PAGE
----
schad, Agosta the Winged-Man & Rasha the Black Dove, 1929

 

An important component of Christian Schad’s work and a huge contribution to the New Objectivity movement was that Christian Schad captured different types of people.1 Instead of depicting the ideal person he captured the lives of people that other artists would never consider painting. This work, Agosta the Winged-Man & Rasha the Black Dove, depicts two people in a social category that were not commonly depicted in works of art and are more than just figures in a painting.

Agosta the Winged-Man & Rasha the Black Dove was painted in 1929. The work was created in Germany; Christian Schad was living and working there during this time. The work has two figures, one male and one female. The female, Rasha, is of African descent and wears a red tribal print dress. Her hair is cut short and curly. Behind her is a shirtless German male, Agosta and he is depicted sitting in a high-backed chair. His shirt and jacked are strewn behind him. He has a mutation of his skeleton which causes his ribs to protrude from his abdomen. Only the upper half of each figure is visible.

Because these people were not the typical models, where did Christian Schad find them? Northern Berlin was home to a fair called the Onkel Pelle. It was so highly visited by citizens from all across Europe that raids would frequently break out and people would be thrown into jail if they did not have the correct identification. 2

Agosta and Rasha were parts of a sideshow act at the fair. Each person had their own claim to fame. Rasha had two interesting aspects to her that the crowd enjoyed, she was from Madagascar and she danced with a large snake. Rasha was married to a German man and they, along with their son, lived in a caravan. Her husband was a performer as well, he lifted weights by using a hook inserted through his tongue. Christian Schad reported that one day Rasha came in for a painting session and was very upset because she caught her son attempting to pierce a hole through his tongue with a nail to be like his father.3 The snake she performed with also lived in the caravan with them.4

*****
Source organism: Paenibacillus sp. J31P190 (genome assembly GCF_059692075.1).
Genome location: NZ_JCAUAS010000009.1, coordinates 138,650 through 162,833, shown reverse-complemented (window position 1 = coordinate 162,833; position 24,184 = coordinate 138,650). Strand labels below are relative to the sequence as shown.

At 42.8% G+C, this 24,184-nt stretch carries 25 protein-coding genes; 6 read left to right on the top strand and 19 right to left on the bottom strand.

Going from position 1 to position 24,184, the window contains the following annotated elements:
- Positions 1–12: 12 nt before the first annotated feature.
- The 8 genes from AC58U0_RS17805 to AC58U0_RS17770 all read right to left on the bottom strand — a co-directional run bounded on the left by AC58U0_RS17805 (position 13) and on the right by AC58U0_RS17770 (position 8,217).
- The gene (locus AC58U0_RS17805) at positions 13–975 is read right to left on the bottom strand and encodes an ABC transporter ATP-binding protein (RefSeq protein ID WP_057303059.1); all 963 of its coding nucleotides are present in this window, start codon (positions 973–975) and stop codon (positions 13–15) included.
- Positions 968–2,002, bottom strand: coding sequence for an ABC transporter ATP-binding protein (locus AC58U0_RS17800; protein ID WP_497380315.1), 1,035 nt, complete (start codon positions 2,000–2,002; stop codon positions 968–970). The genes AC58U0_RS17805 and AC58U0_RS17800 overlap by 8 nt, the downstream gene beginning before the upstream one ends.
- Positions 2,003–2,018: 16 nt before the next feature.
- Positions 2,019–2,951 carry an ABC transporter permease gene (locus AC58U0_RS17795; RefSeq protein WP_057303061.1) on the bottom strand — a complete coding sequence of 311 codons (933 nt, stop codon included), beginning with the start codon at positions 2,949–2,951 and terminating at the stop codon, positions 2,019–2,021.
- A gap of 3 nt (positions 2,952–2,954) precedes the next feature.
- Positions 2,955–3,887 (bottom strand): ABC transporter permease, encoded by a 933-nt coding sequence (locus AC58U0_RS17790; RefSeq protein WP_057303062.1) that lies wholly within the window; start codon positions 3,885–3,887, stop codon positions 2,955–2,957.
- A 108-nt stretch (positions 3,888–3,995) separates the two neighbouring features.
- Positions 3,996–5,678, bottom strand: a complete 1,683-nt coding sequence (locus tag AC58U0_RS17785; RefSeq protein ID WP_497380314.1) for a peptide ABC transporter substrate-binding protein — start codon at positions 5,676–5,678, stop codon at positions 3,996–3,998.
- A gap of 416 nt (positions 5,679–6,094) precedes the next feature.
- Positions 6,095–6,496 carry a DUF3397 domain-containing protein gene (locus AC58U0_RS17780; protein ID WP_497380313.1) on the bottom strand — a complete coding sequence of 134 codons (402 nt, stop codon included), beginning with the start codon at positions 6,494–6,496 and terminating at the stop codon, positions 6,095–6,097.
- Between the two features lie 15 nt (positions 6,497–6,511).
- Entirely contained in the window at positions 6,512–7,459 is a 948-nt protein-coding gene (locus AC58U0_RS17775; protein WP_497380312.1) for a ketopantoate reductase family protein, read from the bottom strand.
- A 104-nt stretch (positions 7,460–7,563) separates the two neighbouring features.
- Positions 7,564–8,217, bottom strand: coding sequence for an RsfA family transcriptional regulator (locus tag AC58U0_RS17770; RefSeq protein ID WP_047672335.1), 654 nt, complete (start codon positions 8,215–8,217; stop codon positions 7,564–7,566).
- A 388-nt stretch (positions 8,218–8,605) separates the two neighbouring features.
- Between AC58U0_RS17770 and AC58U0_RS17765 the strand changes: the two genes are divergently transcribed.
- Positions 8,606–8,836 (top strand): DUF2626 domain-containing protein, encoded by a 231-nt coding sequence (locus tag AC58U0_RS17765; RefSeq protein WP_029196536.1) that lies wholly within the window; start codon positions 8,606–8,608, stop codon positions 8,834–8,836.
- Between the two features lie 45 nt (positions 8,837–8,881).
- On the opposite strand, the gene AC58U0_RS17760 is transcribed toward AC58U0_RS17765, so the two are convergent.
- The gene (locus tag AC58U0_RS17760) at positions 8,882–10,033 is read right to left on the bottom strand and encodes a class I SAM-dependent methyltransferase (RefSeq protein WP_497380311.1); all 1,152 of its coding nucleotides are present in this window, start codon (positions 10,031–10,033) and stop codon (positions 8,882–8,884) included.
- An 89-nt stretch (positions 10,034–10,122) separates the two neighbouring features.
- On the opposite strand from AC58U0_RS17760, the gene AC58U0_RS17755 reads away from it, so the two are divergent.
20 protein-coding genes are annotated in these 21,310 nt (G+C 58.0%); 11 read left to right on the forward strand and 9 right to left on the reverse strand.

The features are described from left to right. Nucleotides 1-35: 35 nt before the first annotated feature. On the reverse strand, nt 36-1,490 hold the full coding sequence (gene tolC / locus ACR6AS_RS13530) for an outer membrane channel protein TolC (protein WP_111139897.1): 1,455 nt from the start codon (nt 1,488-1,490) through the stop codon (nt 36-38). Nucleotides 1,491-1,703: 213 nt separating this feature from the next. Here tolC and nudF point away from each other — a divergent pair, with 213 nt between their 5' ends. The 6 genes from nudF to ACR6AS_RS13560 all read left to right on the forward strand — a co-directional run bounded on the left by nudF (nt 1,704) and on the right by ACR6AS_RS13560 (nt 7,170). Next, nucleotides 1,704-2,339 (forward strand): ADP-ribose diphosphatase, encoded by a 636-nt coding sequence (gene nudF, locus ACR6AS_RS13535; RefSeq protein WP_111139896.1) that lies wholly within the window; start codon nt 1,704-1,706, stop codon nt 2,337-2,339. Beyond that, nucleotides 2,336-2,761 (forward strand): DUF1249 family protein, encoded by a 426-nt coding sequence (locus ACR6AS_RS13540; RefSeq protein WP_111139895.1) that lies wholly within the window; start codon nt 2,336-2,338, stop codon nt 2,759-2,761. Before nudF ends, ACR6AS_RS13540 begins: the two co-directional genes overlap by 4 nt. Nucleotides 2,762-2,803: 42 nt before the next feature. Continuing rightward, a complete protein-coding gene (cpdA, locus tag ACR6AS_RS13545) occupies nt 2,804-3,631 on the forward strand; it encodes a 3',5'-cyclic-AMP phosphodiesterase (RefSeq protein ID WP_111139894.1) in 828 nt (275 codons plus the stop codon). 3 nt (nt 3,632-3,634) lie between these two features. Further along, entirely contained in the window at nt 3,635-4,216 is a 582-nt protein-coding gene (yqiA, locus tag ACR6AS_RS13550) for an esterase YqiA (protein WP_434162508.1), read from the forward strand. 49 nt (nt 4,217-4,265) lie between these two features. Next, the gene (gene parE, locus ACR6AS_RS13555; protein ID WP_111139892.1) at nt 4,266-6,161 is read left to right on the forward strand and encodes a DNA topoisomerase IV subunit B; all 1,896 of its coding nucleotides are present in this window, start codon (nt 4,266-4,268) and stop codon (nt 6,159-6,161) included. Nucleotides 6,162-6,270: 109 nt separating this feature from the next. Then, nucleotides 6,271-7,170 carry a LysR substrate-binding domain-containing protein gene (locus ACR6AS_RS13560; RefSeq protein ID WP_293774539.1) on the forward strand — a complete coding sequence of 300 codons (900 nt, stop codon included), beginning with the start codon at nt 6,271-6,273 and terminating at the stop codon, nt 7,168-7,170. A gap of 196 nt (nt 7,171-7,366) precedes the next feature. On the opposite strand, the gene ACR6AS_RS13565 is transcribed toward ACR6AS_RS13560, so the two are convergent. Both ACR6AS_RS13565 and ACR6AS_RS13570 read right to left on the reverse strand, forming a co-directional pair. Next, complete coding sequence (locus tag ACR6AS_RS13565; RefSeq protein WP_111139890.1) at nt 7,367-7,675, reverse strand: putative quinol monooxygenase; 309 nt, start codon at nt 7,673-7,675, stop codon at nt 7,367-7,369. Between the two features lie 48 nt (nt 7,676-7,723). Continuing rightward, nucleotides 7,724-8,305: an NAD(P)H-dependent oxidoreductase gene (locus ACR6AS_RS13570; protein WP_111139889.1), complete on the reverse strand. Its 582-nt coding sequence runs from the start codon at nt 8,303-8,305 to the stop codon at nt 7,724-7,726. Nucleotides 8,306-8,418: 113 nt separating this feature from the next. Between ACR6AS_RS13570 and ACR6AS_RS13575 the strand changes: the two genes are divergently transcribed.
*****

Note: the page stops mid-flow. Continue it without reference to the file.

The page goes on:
Agosta’s claim to fame was that he had a severely deformed upper body. 5 He was a spectacle for the visitors to look at because of the rarity of his deformity. He was also used as a teaching method at the Berlin teaching hospital because of his skeletal deformity. 6 Even side shows have their groupies, Agosta claimed to Christian Schad during a painting session that he was always having to ward of women and turn them down because he loved his wife.7

An important aspect of this work is that it is static. Christian Schad was known for painting a lot of his works as static and lacking motion. 8 The two figures in the work are being observed, which is not farfetched from their daily lives. Instead of being scrutinized for being different they are the subjects of a work of art; a thing of beauty. They are not being observed because they are different but it is their differences that make them beautiful.